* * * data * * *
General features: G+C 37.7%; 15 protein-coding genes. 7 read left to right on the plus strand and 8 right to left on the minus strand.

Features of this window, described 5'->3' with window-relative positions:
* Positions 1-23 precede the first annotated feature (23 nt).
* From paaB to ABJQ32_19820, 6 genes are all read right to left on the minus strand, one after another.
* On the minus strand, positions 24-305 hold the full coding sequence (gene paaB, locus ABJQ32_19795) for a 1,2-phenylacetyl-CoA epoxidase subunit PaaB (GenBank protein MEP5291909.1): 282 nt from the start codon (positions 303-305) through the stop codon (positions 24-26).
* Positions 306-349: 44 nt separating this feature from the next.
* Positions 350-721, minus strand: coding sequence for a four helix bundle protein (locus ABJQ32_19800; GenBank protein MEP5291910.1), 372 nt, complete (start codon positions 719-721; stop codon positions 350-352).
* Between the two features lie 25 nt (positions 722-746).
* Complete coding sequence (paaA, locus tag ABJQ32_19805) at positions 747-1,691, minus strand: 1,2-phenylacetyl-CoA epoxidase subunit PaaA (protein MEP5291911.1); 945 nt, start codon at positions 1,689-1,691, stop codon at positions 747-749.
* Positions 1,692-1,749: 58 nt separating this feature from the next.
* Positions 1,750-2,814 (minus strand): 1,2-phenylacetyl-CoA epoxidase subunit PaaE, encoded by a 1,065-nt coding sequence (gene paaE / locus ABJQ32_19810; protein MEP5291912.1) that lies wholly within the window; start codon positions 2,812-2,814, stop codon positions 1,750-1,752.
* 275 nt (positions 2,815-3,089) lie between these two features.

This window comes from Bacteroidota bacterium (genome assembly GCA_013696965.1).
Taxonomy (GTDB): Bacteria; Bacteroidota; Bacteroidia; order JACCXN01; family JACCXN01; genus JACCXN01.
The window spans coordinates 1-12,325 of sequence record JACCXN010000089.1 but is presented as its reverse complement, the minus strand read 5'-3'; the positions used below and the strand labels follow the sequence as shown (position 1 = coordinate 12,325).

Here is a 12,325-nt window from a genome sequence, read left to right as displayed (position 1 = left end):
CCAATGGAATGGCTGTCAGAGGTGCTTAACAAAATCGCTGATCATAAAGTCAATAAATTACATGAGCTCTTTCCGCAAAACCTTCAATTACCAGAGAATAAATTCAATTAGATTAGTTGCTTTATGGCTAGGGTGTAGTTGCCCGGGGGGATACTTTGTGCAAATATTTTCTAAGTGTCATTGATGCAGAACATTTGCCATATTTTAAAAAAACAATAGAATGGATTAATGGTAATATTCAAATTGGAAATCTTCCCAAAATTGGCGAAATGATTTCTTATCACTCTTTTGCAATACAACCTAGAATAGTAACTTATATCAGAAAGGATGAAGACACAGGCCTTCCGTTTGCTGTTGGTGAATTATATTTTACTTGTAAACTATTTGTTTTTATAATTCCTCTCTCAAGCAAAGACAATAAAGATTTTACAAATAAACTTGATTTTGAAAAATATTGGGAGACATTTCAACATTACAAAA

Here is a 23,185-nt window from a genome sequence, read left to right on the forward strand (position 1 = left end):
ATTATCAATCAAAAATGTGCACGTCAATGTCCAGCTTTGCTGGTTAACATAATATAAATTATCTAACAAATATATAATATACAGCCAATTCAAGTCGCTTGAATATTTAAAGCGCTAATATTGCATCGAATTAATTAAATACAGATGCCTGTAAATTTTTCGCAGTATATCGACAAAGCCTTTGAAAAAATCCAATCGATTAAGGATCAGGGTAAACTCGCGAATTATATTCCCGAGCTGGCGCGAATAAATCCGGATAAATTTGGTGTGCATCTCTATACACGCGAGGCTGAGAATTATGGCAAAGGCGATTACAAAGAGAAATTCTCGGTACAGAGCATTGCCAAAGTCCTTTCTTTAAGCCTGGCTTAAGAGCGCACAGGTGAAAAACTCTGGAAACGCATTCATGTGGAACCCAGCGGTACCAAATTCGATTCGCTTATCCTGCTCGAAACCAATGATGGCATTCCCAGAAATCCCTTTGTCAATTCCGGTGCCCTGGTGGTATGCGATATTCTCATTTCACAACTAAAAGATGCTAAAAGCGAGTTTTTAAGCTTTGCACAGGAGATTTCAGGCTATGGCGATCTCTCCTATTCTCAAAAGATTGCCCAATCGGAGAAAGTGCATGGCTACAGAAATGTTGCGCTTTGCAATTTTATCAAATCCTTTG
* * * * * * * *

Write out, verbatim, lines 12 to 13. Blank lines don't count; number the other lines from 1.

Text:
* 275 nt (positions 2,815-3,089) lie between these two features.

This window comes from Bacteroidota bacterium (genome assembly GCA_013696965.1).